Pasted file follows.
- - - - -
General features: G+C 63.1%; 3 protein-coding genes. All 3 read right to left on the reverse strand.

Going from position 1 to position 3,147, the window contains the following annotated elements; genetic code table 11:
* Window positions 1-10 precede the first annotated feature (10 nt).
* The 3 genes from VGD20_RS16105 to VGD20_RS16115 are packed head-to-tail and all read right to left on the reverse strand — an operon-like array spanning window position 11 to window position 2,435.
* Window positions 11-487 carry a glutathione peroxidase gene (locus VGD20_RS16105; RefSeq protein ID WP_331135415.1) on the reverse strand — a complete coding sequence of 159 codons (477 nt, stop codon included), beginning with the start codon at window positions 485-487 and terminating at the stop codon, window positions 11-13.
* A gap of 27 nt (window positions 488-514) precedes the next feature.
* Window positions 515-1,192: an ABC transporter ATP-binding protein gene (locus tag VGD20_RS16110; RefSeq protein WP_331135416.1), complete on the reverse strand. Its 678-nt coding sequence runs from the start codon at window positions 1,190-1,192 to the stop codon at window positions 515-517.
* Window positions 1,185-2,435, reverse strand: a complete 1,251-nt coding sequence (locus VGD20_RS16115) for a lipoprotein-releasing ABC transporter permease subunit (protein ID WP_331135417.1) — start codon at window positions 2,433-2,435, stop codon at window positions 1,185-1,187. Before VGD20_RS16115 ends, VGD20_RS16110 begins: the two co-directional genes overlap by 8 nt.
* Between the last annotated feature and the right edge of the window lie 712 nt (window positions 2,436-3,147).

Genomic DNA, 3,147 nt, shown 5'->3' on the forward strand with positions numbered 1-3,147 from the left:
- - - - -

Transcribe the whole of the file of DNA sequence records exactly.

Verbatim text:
General features: G+C 63.1%; 3 protein-coding genes. All 3 read right to left on the reverse strand.

Going from position 1 to position 3,147, the window contains the following annotated elements; genetic code table 11:
* Window positions 1-10 precede the first annotated feature (10 nt).
* The 3 genes from VGD20_RS16105 to VGD20_RS16115 are packed head-to-tail and all read right to left on the reverse strand — an operon-like array spanning window position 11 to window position 2,435.
* Window positions 11-487 carry a glutathione peroxidase gene (locus VGD20_RS16105; RefSeq protein ID WP_331135415.1) on the reverse strand — a complete coding sequence of 159 codons (477 nt, stop codon included), beginning with the start codon at window positions 485-487 and terminating at the stop codon, window positions 11-13.
* A gap of 27 nt (window positions 488-514) precedes the next feature.
* Window positions 515-1,192: an ABC transporter ATP-binding protein gene (locus tag VGD20_RS16110; RefSeq protein WP_331135416.1), complete on the reverse strand. Its 678-nt coding sequence runs from the start codon at window positions 1,190-1,192 to the stop codon at window positions 515-517.
* Window positions 1,185-2,435, reverse strand: a complete 1,251-nt coding sequence (locus VGD20_RS16115) for a lipoprotein-releasing ABC transporter permease subunit (protein ID WP_331135417.1) — start codon at window positions 2,433-2,435, stop codon at window positions 1,185-1,187. Before VGD20_RS16115 ends, VGD20_RS16110 begins: the two co-directional genes overlap by 8 nt.
* Between the last annotated feature and the right edge of the window lie 712 nt (window positions 2,436-3,147).

Genomic DNA, 3,147 nt, shown 5'->3' on the forward strand with positions numbered 1-3,147 from the left: